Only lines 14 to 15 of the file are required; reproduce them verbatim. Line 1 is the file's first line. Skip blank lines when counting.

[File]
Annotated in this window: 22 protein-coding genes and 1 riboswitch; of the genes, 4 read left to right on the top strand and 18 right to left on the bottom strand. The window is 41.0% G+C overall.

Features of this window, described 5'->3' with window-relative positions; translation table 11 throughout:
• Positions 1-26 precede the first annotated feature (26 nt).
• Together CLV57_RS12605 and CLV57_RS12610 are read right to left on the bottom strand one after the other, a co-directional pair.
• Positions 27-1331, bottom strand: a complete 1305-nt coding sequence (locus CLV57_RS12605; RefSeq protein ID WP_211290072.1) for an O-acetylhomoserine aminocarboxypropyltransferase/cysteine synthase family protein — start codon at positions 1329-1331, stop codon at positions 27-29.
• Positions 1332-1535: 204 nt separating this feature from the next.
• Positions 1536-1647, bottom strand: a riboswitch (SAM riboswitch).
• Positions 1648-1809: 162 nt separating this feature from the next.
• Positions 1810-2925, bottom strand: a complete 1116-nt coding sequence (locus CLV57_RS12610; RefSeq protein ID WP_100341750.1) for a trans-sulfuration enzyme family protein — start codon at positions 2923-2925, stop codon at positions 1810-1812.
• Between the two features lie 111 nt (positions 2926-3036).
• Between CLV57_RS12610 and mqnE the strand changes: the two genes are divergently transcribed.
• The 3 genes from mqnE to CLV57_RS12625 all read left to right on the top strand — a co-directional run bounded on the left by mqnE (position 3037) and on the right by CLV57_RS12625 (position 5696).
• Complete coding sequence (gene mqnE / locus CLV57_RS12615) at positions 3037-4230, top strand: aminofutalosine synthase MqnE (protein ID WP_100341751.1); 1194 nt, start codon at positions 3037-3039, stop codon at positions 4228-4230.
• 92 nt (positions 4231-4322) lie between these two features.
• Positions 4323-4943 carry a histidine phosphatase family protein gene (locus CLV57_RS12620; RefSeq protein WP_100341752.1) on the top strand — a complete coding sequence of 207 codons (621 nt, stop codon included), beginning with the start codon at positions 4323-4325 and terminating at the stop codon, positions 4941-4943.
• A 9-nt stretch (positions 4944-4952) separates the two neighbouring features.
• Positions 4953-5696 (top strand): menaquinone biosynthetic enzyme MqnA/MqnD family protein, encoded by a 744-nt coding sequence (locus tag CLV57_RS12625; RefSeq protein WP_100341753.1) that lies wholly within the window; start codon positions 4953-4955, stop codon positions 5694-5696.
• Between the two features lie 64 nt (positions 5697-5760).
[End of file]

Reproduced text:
• 92 nt (positions 4231-4322) lie between these two features.
• Positions 4323-4943 carry a histidine phosphatase family protein gene (locus CLV57_RS12620; RefSeq protein WP_100341752.1) on the top strand — a complete coding sequence of 207 codons (621 nt, stop codon included), beginning with the start codon at positions 4323-4325 and terminating at the stop codon, positions 4941-4943.